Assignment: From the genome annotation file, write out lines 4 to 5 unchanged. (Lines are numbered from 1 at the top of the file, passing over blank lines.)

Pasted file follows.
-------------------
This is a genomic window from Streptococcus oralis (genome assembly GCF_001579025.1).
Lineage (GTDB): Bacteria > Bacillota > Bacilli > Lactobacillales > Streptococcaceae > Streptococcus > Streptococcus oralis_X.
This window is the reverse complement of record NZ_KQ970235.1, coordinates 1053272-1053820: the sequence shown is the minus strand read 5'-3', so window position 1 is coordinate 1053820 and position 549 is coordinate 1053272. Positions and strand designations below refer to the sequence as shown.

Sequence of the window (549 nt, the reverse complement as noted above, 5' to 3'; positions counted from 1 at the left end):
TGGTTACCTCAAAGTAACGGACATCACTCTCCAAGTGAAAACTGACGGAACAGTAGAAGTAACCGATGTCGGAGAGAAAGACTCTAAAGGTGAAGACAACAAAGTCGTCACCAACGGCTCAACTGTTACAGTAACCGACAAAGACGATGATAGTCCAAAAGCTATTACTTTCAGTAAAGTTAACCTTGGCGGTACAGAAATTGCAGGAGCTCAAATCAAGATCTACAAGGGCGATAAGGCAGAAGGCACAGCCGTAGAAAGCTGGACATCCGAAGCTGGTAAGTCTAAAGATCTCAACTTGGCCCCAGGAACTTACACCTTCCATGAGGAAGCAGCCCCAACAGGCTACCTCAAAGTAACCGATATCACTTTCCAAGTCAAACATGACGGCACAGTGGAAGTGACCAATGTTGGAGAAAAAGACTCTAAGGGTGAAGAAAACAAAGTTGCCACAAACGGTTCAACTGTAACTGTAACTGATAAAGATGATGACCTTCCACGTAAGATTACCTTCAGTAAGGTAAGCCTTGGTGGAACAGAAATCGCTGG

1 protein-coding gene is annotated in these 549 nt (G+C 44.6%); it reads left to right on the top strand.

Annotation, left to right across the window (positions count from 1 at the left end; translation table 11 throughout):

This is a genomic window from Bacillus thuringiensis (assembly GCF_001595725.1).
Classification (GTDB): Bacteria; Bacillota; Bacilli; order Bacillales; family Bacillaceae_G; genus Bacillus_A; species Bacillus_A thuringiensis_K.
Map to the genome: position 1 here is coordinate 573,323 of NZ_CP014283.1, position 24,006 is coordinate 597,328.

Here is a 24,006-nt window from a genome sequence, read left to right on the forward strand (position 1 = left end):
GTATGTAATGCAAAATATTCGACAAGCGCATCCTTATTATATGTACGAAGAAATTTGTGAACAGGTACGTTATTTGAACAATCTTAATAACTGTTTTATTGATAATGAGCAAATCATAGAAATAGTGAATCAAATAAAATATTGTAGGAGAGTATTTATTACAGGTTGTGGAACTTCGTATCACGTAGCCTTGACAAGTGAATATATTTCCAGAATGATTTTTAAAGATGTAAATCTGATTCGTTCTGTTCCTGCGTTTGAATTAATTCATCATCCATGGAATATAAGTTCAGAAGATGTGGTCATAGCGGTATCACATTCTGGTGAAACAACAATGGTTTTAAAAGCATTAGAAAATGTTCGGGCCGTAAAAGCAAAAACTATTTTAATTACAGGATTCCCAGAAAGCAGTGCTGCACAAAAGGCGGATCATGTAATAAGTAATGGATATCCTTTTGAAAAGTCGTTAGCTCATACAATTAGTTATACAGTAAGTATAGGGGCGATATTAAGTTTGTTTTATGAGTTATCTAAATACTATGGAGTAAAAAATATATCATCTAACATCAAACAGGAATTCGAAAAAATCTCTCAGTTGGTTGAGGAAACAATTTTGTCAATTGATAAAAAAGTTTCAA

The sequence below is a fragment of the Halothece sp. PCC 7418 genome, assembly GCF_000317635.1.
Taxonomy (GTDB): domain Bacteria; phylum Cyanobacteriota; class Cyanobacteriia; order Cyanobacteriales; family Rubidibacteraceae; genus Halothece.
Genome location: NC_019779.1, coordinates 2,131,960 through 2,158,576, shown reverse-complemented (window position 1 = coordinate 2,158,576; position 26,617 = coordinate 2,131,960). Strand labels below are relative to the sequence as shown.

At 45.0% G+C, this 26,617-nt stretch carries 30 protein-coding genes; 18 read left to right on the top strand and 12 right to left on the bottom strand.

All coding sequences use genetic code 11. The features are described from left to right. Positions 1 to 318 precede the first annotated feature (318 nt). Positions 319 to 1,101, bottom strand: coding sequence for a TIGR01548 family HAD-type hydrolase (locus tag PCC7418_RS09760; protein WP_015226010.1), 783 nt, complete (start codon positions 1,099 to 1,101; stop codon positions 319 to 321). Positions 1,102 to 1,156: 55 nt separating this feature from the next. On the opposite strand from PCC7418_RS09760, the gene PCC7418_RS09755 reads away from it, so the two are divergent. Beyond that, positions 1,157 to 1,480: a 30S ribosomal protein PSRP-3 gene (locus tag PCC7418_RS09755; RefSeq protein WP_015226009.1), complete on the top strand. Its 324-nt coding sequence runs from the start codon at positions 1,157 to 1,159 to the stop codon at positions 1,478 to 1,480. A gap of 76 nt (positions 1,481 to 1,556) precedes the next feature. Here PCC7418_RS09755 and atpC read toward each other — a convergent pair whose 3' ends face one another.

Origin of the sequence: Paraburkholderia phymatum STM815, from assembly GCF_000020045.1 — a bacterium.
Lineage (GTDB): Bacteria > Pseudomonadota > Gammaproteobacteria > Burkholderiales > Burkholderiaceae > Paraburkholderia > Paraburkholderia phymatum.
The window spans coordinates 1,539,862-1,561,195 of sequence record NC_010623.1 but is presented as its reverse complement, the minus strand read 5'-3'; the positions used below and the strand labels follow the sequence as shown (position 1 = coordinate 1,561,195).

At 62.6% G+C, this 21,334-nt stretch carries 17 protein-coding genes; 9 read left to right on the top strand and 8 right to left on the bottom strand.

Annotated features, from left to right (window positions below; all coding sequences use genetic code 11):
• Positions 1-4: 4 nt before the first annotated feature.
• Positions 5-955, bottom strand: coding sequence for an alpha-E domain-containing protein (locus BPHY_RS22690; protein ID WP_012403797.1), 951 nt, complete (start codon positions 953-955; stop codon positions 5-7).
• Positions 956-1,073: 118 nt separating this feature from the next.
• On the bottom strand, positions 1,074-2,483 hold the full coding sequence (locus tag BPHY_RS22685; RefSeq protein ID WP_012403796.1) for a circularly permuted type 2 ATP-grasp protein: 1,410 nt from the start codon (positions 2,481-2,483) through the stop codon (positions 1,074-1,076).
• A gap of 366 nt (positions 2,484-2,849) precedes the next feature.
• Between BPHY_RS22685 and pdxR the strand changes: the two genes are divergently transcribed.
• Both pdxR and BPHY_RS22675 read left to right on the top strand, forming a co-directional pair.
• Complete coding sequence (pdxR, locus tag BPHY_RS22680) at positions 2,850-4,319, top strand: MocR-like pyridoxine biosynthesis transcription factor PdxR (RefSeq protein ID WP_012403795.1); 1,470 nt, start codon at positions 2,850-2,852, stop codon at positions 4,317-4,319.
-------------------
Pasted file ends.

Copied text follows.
Sequence of the window (549 nt, the reverse complement as noted above, 5' to 3'; positions counted from 1 at the left end):
TGGTTACCTCAAAGTAACGGACATCACTCTCCAAGTGAAAACTGACGGAACAGTAGAAGTAACCGATGTCGGAGAGAAAGACTCTAAAGGTGAAGACAACAAAGTCGTCACCAACGGCTCAACTGTTACAGTAACCGACAAAGACGATGATAGTCCAAAAGCTATTACTTTCAGTAAAGTTAACCTTGGCGGTACAGAAATTGCAGGAGCTCAAATCAAGATCTACAAGGGCGATAAGGCAGAAGGCACAGCCGTAGAAAGCTGGACATCCGAAGCTGGTAAGTCTAAAGATCTCAACTTGGCCCCAGGAACTTACACCTTCCATGAGGAAGCAGCCCCAACAGGCTACCTCAAAGTAACCGATATCACTTTCCAAGTCAAACATGACGGCACAGTGGAAGTGACCAATGTTGGAGAAAAAGACTCTAAGGGTGAAGAAAACAAAGTTGCCACAAACGGTTCAACTGTAACTGTAACTGATAAAGATGATGACCTTCCACGTAAGATTACCTTCAGTAAGGTAAGCCTTGGTGGAACAGAAATCGCTGG